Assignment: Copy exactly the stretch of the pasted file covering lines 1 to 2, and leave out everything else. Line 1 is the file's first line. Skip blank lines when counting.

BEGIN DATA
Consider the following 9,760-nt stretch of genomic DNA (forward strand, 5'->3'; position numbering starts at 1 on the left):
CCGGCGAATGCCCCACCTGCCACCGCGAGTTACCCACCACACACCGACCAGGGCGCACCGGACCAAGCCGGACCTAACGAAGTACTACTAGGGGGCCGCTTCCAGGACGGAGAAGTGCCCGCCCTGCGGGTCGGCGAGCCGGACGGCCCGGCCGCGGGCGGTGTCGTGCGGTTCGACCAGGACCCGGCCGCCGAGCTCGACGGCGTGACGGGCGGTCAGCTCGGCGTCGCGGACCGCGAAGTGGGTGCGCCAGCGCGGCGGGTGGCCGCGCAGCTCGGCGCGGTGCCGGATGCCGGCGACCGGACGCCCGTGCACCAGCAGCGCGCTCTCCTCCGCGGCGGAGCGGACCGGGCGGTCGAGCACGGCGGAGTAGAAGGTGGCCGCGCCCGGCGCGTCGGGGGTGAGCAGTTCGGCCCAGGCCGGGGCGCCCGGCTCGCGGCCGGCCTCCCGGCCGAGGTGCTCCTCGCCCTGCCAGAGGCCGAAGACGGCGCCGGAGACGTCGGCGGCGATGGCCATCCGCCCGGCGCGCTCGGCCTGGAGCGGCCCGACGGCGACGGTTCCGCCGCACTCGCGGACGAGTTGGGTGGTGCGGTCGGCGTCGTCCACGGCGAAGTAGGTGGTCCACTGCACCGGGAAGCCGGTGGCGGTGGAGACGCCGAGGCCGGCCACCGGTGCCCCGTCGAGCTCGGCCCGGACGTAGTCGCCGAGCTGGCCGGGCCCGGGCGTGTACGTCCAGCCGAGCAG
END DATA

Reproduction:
Consider the following 9,760-nt stretch of genomic DNA (forward strand, 5'->3'; position numbering starts at 1 on the left):
CCGGCGAATGCCCCACCTGCCACCGCGAGTTACCCACCACACACCGACCAGGGCGCACCGGACCAAGCCGGACCTAACGAAGTACTACTAGGGGGCCGCTTCCAGGACGGAGAAGTGCCCGCCCTGCGGGTCGGCGAGCCGGACGGCCCGGCCGCGGGCGGTGTCGTGCGGTTCGACCAGGACCCGGCCGCCGAGCTCGACGGCGTGACGGGCGGTCAGCTCGGCGTCGCGGACCGCGAAGTGGGTGCGCCAGCGCGGCGGGTGGCCGCGCAGCTCGGCGCGGTGCCGGATGCCGGCGACCGGACGCCCGTGCACCAGCAGCGCGCTCTCCTCCGCGGCGGAGCGGACCGGGCGGTCGAGCACGGCGGAGTAGAAGGTGGCCGCGCCCGGCGCGTCGGGGGTGAGCAGTTCGGCCCAGGCCGGGGCGCCCGGCTCGCGGCCGGCCTCCCGGCCGAGGTGCTCCTCGCCCTGCCAGAGGCCGAAGACGGCGCCGGAGACGTCGGCGGCGATGGCCATCCGCCCGGCGCGCTCGGCCTGGAGCGGCCCGACGGCGACGGTTCCGCCGCACTCGCGGACGAGTTGGGTGGTGCGGTCGGCGTCGTCCACGGCGAAGTAGGTGGTCCACTGCACCGGGAAGCCGGTGGCGGTGGAGACGCCGAGGCCGGCCACCGGTGCCCCGTCGAGCTCGGCCCGGACGTAGTCGCCGAGCTGGCCGGGCCCGGGCGTGTACGTCCAGCCGAGCAG